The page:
For each time step, a star formation rate and mass converted into stars is calculated based on the gas density of the background at the location of each particle. For the next time step, the mass converted to stars is subtracted off the particle's mass. In order for the background to respond correctly, the average mass in each bin (calculated for the azimuthally averaged output) is interpolated over to provide a depleted normalization for the background at any given radius.

## The Simulation

We found the best results are given by simulations run with 20000 particles with 400000 times steps to cover 20 Gyrs. We average the results over 40 bins, so each bin is around .4 kpc wide.

## Results

We use several plots with the azimuthally averaged data to help us understand how star formation proceeds in the galaxy. Here are the results where the local star formation law incorporates n=1:
With no cut
With hard low cut
With monte carloed cut
With high monte carloed cut

Note, the fifth plot on the edge is not reliable yet.... The red line is just the averaged tau (also plotted in the bottom left plot) at t=0. The black line represents actually where particles deplete by a factor of 1/e, but because of the way it is calculated it has a maximum of 20 Gyrs, which is why it flattens out at the end. The blue line is M/(dm/dt) for a given particle averaged over the particle's orbital time, but at the moment neglects times of no star formation int he average, so needs to be fixed. Once this is working it will give us a good idea of whether the depletion time derived from azimuthally averaged data gives an accurate representation of the depletion time on local scales.

The plot on the upper right is the radial gas distribution. It depletes slowly with time with a form that depends on the form of the cutoff. The galaxy forms stars even when the average mass for a radius is below the cutoff, because the spiral arms still have surface densities above the cutoff. In the outer parts of the galaxy, where even the spiral arms' densities are below the cutoff, there is very little depletion.

The plot on the lower right is the radial star formation distribution. Note that how far out the galaxy forms stars is highly dependent on the cutoff. Of course, when there is no cutoff, the galaxy forms stars at all radii. A hard cutoff severely limits star formation. In the hard cutoff plot, you'll notice that the galaxy only forms stars out to about 12 kpc. This cutoff is actually a factor of two lower than the cutoff proposed by Martin & Kennicutt (2001), because the original cut was so high that the galaxy did not form stars at the solar radius. However, when we monte carlo around that cutoff, the galaxy forms stars at much larger radii. The first monte carlo plot shows that stars form almost over the entire disk. Now we can eliminate our arbitrary factor of two, and creating the second monte carlo plot, where the cutoff is much higher, but the galaxy still forms stars out to 13 kpc.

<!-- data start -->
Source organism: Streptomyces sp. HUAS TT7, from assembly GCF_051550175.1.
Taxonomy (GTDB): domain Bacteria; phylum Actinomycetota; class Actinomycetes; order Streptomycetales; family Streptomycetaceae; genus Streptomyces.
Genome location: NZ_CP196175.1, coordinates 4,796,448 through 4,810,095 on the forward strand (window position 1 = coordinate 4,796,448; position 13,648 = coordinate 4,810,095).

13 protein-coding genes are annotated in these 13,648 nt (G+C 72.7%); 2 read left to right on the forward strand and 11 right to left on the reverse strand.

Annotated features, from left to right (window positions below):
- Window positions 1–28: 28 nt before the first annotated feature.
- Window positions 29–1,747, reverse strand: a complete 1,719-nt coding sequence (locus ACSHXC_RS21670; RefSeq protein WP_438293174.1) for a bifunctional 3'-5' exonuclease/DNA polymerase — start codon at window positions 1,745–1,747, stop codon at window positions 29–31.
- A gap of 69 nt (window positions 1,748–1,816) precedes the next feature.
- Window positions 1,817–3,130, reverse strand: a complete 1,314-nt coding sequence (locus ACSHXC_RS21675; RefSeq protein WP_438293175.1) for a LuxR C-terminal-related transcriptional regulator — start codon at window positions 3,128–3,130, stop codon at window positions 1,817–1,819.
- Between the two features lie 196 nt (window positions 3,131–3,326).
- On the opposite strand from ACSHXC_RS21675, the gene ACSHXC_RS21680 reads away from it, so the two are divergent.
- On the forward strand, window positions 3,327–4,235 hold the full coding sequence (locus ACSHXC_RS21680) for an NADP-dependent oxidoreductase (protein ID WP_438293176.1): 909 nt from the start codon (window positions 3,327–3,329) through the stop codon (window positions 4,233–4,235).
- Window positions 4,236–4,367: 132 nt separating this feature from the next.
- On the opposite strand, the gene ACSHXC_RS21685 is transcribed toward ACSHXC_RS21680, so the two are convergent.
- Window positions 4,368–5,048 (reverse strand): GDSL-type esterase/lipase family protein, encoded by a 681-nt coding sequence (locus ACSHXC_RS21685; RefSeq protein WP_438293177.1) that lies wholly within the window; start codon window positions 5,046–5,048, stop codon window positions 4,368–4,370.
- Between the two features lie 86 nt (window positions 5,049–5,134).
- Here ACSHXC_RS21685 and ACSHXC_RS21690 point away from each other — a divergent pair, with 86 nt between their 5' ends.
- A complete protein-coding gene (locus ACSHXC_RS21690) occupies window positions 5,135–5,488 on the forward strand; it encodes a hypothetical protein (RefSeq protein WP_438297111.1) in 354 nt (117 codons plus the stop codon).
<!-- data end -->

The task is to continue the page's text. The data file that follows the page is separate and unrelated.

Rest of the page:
The cutoff also has a strong affect in the inner regions. In the core of the galaxy, the radial velocity differential is strong enough to make the cut very high in the inner regions, and though plenty of star formation goes on, a reservoir of gas survives.

The upper left plot is the plot we derive the Schmidt law from. When there is no cutoff, the law shows a straight line with a slope of twice the local star formation law. (We confirmed this analytically, it is a result of azimuthal averaging). When the cutoff is added the star formation drops at low and high radii, curving the line and changing n. Eventually, it would be nice to be able to numerically relate the n we observe from the azimuthal averaging to the n we specified locally.

The lower left plot gives the depletion time for a ring, M/(dM/dt), and it shows the behavior we expect: a short timescale in the regions where star formation is high, with the cutoff the highest level of star formation is around 5-7 kpc, depletion times are short. In regions of low star formation, the depletion times are long.

All of these plots show that the star formation cutoff strongly affects the distribution of gas and stars in the galaxy even if it does not strongly affect the globally averaged star formation rates. Martin & Kennicutt's cutoff strongly depletes the middle regions of the galaxy while leaving a core of gas at the center (consistent with star-bursts seen in the interaction and mergers of late type galaxies).